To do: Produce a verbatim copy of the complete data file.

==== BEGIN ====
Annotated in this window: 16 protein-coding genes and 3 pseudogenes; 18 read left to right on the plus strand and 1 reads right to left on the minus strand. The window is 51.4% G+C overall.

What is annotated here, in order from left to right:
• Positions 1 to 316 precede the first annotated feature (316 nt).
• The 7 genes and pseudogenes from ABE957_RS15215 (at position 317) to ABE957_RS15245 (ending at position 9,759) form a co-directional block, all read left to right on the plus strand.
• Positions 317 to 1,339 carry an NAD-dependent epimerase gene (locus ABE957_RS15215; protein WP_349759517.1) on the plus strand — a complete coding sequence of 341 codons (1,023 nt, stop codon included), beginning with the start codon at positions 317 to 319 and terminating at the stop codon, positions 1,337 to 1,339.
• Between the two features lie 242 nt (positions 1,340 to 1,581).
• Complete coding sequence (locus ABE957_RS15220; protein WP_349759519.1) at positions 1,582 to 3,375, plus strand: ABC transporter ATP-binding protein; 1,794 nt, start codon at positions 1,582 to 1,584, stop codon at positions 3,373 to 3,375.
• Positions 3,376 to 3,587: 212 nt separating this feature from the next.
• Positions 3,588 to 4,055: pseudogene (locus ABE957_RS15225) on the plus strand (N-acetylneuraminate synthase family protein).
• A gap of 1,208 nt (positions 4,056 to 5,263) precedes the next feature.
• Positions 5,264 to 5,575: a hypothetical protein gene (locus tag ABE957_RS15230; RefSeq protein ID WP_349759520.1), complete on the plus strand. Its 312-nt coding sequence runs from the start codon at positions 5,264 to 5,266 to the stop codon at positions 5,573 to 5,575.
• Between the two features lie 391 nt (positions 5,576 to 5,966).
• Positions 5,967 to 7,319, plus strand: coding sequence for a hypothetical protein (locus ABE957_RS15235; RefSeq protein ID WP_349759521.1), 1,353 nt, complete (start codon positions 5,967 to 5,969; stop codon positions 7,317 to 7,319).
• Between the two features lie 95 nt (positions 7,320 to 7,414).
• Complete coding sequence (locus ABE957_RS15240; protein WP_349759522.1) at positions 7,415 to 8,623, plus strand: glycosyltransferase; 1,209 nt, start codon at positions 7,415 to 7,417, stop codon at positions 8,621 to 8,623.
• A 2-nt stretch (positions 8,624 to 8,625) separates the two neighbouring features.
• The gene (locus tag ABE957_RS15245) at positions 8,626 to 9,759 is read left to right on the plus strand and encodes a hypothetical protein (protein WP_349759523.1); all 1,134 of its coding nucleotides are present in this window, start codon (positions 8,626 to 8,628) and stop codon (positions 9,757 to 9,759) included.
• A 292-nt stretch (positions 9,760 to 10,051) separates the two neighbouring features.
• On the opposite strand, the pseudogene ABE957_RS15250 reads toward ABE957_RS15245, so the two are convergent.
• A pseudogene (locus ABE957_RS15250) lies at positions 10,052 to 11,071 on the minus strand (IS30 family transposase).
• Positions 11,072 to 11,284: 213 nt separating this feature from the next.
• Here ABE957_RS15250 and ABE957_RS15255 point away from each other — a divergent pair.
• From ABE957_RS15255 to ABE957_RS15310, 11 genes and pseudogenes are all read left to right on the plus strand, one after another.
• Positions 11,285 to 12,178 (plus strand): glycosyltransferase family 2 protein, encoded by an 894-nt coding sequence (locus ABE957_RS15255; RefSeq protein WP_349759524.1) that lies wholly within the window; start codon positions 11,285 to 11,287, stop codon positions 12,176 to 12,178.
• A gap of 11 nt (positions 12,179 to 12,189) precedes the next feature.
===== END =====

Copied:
Annotated in this window: 16 protein-coding genes and 3 pseudogenes; 18 read left to right on the plus strand and 1 reads right to left on the minus strand. The window is 51.4% G+C overall.

What is annotated here, in order from left to right:
• Positions 1 to 316 precede the first annotated feature (316 nt).
• The 7 genes and pseudogenes from ABE957_RS15215 (at position 317) to ABE957_RS15245 (ending at position 9,759) form a co-directional block, all read left to right on the plus strand.
• Positions 317 to 1,339 carry an NAD-dependent epimerase gene (locus ABE957_RS15215; protein WP_349759517.1) on the plus strand — a complete coding sequence of 341 codons (1,023 nt, stop codon included), beginning with the start codon at positions 317 to 319 and terminating at the stop codon, positions 1,337 to 1,339.
• Between the two features lie 242 nt (positions 1,340 to 1,581).
• Complete coding sequence (locus ABE957_RS15220; protein WP_349759519.1) at positions 1,582 to 3,375, plus strand: ABC transporter ATP-binding protein; 1,794 nt, start codon at positions 1,582 to 1,584, stop codon at positions 3,373 to 3,375.
• Positions 3,376 to 3,587: 212 nt separating this feature from the next.
• Positions 3,588 to 4,055: pseudogene (locus ABE957_RS15225) on the plus strand (N-acetylneuraminate synthase family protein).
• A gap of 1,208 nt (positions 4,056 to 5,263) precedes the next feature.
• Positions 5,264 to 5,575: a hypothetical protein gene (locus tag ABE957_RS15230; RefSeq protein ID WP_349759520.1), complete on the plus strand. Its 312-nt coding sequence runs from the start codon at positions 5,264 to 5,266 to the stop codon at positions 5,573 to 5,575.
• Between the two features lie 391 nt (positions 5,576 to 5,966).
• Positions 5,967 to 7,319, plus strand: coding sequence for a hypothetical protein (locus ABE957_RS15235; RefSeq protein ID WP_349759521.1), 1,353 nt, complete (start codon positions 5,967 to 5,969; stop codon positions 7,317 to 7,319).
• Between the two features lie 95 nt (positions 7,320 to 7,414).
• Complete coding sequence (locus ABE957_RS15240; protein WP_349759522.1) at positions 7,415 to 8,623, plus strand: glycosyltransferase; 1,209 nt, start codon at positions 7,415 to 7,417, stop codon at positions 8,621 to 8,623.
• A 2-nt stretch (positions 8,624 to 8,625) separates the two neighbouring features.
• The gene (locus tag ABE957_RS15245) at positions 8,626 to 9,759 is read left to right on the plus strand and encodes a hypothetical protein (protein WP_349759523.1); all 1,134 of its coding nucleotides are present in this window, start codon (positions 8,626 to 8,628) and stop codon (positions 9,757 to 9,759) included.
• A 292-nt stretch (positions 9,760 to 10,051) separates the two neighbouring features.
• On the opposite strand, the pseudogene ABE957_RS15250 reads toward ABE957_RS15245, so the two are convergent.
• A pseudogene (locus ABE957_RS15250) lies at positions 10,052 to 11,071 on the minus strand (IS30 family transposase).
• Positions 11,072 to 11,284: 213 nt separating this feature from the next.
• Here ABE957_RS15250 and ABE957_RS15255 point away from each other — a divergent pair.
• From ABE957_RS15255 to ABE957_RS15310, 11 genes and pseudogenes are all read left to right on the plus strand, one after another.
• Positions 11,285 to 12,178 (plus strand): glycosyltransferase family 2 protein, encoded by an 894-nt coding sequence (locus ABE957_RS15255; RefSeq protein WP_349759524.1) that lies wholly within the window; start codon positions 11,285 to 11,287, stop codon positions 12,176 to 12,178.
• A gap of 11 nt (positions 12,179 to 12,189) precedes the next feature.